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President Harry Truman signed the US up to the World Health Organization in 1948 with the “hope and expectation” it would “help liberate men everywhere from the overhanging dread of preventable disease”.
This week President Donald Trump moved to rip the US out of the UN body over its performance during the coronavirus pandemic — and the WHO announced an independent review into how it and others handled the crisis.
The Trump administration’s rejection of an institution to which it has been the biggest donor is a reflection of both anger at the body’s perceived closeness to Beijing and the president’s revolt against multilateralism. But it has also highlighted concerns about how a health guardian created from the devastation of war and disease has become hobbled by political power plays, battles over science and unstable funding — all of them exacerbated by the urgency of the Covid-19 crisis.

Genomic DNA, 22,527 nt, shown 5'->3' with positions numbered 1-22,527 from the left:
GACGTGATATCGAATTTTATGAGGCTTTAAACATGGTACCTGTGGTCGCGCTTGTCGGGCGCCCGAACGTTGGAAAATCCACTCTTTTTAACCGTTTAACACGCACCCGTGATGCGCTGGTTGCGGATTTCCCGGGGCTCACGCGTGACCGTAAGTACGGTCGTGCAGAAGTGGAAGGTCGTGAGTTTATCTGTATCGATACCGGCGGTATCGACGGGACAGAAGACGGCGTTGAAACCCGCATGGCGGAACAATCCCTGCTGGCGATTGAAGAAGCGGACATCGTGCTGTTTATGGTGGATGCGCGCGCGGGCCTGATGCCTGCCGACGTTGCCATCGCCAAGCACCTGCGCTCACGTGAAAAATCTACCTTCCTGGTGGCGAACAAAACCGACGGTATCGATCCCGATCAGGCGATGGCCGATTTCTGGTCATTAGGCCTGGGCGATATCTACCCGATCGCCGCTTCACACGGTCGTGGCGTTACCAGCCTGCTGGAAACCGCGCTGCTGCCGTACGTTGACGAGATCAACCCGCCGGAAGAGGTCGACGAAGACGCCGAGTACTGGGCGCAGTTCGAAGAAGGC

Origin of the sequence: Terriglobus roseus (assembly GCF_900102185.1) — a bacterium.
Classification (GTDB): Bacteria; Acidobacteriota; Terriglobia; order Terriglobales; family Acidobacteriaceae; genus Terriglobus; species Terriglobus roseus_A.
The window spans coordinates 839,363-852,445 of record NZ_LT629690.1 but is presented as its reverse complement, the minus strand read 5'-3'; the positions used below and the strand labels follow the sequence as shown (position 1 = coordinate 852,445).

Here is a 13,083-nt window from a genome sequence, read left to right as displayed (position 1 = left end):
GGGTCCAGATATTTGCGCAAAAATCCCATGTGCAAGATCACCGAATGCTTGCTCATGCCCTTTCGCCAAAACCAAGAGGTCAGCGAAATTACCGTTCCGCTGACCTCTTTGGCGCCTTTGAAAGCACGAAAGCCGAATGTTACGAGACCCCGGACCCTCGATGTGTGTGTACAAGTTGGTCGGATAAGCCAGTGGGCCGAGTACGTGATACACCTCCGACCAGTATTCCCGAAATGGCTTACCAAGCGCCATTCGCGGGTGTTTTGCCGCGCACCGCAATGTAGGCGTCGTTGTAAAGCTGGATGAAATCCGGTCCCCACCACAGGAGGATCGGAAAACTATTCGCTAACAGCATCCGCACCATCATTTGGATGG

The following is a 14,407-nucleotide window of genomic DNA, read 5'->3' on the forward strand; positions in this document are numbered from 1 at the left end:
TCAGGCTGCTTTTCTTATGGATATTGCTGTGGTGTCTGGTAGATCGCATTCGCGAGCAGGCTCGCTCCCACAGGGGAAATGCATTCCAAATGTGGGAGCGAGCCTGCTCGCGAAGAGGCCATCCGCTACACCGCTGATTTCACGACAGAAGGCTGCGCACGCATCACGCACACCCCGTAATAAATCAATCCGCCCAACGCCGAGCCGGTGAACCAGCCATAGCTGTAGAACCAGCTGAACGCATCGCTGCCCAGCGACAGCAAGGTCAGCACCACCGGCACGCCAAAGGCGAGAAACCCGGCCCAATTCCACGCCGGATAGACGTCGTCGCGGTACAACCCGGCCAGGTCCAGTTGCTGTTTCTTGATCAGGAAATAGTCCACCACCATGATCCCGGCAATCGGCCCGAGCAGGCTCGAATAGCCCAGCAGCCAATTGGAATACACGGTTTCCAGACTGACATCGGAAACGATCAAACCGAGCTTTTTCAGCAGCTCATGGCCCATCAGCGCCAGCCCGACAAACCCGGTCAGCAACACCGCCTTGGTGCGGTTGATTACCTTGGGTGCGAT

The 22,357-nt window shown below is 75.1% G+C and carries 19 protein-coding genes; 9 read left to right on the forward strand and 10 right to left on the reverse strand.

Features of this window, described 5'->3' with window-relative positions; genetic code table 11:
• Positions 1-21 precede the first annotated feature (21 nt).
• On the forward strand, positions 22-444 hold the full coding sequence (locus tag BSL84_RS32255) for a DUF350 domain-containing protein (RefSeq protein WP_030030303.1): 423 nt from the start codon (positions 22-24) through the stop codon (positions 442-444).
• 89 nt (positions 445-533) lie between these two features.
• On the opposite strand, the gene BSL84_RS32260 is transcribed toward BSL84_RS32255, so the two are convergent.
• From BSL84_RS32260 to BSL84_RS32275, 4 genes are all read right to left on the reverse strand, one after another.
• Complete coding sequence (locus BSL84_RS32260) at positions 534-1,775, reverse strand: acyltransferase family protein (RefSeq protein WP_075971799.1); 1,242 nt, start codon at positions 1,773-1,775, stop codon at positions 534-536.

Announcing the pandemic inquiry, Tedros Adhanom Ghebreyesus, WHO director-general, said it should examine “whether the global health architecture is fit for purpose”. Some critics say the Geneva-based body is one structure that requires urgent reforms if it is to fulfil its mandate to promote public health and respond to emergencies.
“The sad truth is that global health is a political field, not a medical one,” said Tammam Aloudat, deputy executive director of the Access campaign at Médecins Sans Frontières, the global medical charity. “Everyone will say nice stuff — and then act in their own national interests.”
An escalating grab for supplies of possible coronavirus vaccines by national governments has underlined the concern.
Washington’s trigger of the formal process to exit the WHO followed through on Mr Trump’s threat in May to quit an organisation he has branded a “puppet of China” — an allegation the health body denies. Mr Trump’s Democratic rival Joe Biden has said he will reverse the decision to leave if he wins November’s presidential election.